By Drew Erickson
Before my eyes adjust to the dim lighting, all of my senses are drawn to the music. The guitar is crisp, but not piercing, and the bass and drums rattle my bones. The building is packed wall to wall, but every face is familiar. Conversation and laughter fill the room, but during some special moments the space is still and all eyes and ears are fixed on the stage. The musicians shine, but one of the stars of the show is out of sight, behind the scenes. The sound technician.
“I’m the glue of the show,” he says. You can be the most well-rehearsed band in the world, with a great sound system, but in a live setting the magic won’t be there without a good sound technician. “[My job is] to make sure the show goes on and that both participants onstage and offstage are enjoying what they’re there to do.”
For Conan Dolezal, bartender and sound technician at Van’s Dive Bar, live music is more than just part of his job.
“I’m live music’s biggest fan here in Anchorage. The live show; something about the energy. You can’t find it in a produced CD. You lose it in a live recording of a show — it’s not quite there. I saw Gogol Bordello one time and I’d never heard of them before. I went to the show blind. Outdoor show. It was amazing. Probably one of the best live show experiences I’ve ever had. I went over to the swag table and bought all their CDs. I put them on when I got some time to listen to them, so disappointed. Not what I expected. I mean, they’re great CDs, they’re produced great but their live performance was over the top. It was awesome. That right there kind of sums up why live music is so special.”
But Conan’s job is about more than bringing great sound to the audience. It’s also about working intimately with the musicians. “One of the best joys of it is taking someone who’s just cutting their teeth on a stage and they’re brand new to it, and they’ve got nerves and they’re timid, and then to open them up to it and watch them blossom into the musician they’re supposed to be. That’s what it’s really all about. I’ve seen a lot of big name shows over the years but it’s cool to see the up-and-comer find their way. Because it’s life changing. Another show here, another show there, big deal, but life changing moments. Van’s little stage has a ton of them. It’s amazing what we can do with a little ten by ten stage in the corner.”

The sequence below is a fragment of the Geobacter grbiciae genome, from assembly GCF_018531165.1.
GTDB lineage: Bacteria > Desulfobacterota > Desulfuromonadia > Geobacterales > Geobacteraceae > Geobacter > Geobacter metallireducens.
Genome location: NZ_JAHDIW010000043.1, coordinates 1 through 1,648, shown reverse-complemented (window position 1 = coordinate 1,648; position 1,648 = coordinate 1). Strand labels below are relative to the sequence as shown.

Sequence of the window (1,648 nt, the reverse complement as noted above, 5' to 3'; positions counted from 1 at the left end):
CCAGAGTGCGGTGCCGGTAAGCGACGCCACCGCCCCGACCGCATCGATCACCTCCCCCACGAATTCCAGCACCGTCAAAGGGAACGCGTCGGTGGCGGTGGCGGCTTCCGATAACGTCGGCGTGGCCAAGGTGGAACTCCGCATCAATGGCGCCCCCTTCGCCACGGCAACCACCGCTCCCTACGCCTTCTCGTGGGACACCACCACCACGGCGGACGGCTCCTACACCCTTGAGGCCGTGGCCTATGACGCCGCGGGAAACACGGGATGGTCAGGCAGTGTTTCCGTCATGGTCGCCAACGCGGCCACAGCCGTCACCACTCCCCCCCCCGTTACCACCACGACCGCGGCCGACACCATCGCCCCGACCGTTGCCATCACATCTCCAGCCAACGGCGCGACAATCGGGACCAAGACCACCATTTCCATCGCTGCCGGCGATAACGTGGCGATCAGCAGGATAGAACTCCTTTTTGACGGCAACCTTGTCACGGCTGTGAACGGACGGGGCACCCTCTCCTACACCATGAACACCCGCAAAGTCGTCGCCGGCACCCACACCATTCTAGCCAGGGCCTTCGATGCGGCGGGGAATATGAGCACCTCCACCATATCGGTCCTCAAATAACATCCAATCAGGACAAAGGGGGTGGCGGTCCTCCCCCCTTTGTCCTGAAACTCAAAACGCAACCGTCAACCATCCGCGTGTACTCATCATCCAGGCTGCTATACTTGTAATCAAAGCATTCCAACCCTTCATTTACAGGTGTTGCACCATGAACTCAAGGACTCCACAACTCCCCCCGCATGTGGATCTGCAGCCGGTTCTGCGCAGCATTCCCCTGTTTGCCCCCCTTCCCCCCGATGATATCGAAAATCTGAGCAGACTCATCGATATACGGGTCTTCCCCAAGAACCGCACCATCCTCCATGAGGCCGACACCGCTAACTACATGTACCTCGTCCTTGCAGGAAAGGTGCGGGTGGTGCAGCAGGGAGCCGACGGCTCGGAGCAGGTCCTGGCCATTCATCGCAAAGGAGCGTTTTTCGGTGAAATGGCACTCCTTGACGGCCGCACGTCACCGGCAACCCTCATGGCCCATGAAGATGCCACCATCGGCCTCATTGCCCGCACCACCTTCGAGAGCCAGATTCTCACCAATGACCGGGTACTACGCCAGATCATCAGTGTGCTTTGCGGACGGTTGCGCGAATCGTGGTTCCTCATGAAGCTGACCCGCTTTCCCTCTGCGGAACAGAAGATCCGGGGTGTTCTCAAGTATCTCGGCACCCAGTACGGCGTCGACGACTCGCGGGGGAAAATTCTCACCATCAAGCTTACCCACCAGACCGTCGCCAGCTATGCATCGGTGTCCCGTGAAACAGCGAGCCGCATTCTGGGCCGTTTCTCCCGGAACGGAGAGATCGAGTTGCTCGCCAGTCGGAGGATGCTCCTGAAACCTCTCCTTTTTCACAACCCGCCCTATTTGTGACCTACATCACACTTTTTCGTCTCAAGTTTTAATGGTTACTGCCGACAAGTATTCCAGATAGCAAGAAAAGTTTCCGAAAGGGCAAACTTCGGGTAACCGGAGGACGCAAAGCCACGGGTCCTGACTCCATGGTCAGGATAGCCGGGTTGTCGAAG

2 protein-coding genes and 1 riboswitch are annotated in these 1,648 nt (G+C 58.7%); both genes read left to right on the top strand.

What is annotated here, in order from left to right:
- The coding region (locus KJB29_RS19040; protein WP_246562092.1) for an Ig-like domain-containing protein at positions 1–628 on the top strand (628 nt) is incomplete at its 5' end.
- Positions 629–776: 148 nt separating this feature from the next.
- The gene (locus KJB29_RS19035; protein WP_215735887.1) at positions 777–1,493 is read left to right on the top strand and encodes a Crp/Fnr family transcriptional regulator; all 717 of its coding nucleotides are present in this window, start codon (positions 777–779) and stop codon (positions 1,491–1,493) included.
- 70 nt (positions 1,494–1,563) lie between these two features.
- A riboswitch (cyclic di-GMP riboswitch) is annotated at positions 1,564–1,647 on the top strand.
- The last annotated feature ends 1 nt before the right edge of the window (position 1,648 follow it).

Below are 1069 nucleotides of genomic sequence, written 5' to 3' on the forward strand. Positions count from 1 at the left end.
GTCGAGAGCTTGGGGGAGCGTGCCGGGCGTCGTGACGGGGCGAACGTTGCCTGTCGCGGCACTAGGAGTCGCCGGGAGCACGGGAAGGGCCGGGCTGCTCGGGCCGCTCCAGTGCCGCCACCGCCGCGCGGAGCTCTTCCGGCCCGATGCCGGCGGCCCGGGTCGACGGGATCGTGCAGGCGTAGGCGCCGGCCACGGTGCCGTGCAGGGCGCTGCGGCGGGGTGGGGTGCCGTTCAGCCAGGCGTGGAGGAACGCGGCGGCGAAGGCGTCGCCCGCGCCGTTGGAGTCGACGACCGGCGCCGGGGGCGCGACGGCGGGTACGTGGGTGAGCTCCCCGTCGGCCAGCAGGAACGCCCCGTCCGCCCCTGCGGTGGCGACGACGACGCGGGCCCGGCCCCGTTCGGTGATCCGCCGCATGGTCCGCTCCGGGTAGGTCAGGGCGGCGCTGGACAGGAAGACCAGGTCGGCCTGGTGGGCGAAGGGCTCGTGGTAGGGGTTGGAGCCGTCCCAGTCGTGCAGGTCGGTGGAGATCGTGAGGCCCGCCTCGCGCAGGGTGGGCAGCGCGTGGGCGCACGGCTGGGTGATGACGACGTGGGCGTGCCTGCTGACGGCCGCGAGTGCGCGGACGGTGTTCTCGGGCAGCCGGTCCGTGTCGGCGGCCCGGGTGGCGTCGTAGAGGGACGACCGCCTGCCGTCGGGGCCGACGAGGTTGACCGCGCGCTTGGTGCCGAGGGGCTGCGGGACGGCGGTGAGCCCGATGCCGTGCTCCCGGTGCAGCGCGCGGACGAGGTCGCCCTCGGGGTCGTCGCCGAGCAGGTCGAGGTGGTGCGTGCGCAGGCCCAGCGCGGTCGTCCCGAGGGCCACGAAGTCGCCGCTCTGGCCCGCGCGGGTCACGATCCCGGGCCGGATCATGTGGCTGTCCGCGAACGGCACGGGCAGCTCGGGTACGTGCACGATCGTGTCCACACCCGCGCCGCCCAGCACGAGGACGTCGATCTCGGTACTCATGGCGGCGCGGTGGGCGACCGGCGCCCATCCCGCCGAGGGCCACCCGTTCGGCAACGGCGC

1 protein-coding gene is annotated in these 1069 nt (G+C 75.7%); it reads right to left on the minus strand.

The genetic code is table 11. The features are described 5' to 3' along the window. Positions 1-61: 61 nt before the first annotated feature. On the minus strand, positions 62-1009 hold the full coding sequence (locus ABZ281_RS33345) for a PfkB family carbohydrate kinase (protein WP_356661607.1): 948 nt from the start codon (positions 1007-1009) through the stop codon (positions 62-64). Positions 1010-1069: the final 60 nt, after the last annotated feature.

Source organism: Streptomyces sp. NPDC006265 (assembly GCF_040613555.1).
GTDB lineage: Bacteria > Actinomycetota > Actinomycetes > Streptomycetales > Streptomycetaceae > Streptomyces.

Conan’s line of work can be fun and rewarding, but a sound technician’s job isn’t easy.
“It’s never the same,” he says. “There’s always some angle that throws a monkey wrench in it. A sound guy’s gotta have big shoulders because every time there’s something wrong, not only are all the musicians onstage looking at you, but so is the whole audience waiting for the show to start wondering what you’re doing.”
Before Van’s Dive Bar, Dolezal ran sound at Anchorage Community Works, a live music venue near the water in downtown Anchorage.
“There were some shows at ACW that were way above my skill set — very intimidating,” Conan said. “Portland Cello Project touring and the Anchorage Concert Association doing these secret shows. It’s like, ‘I can’t fuck this up. This is big time. I’m representing Anchorage and what we do here.’ I wanted them to go home and tell everybody else they had such a great experience going up to Alaska and doing a show. Which I feel like I might have pulled off. It might not have been perfect but they were all happy to be there. And that goes pretty far when it comes to the whole sound guy experience. I mean if you felt good about your stay or your time with the venue, something might not have been perfect but you still had a good show.”
From holding the weight of Alaska’s musical reputation on his shoulders to single-handedly running sound at a two-day festival in Willow, Conan Dolezal has undoubtedly put blood, sweat and tears into his work.
But the reward greatly outweighs the cost. “I am lucky to have it. Keeps me out of the padded room. Even some of those bands who haven’t been practicing so much and your eardrums ache a little bit after the show, there’s still something special. I would like to thank the community and the artists and musicians that I’ve been able to be associated with and have filled up my life with a lot of good things. Memories. I’m grateful.”
Drew Erickson is a local musician and inspiration for MonDrews open mic night each Monday at Van’s Dive Bar.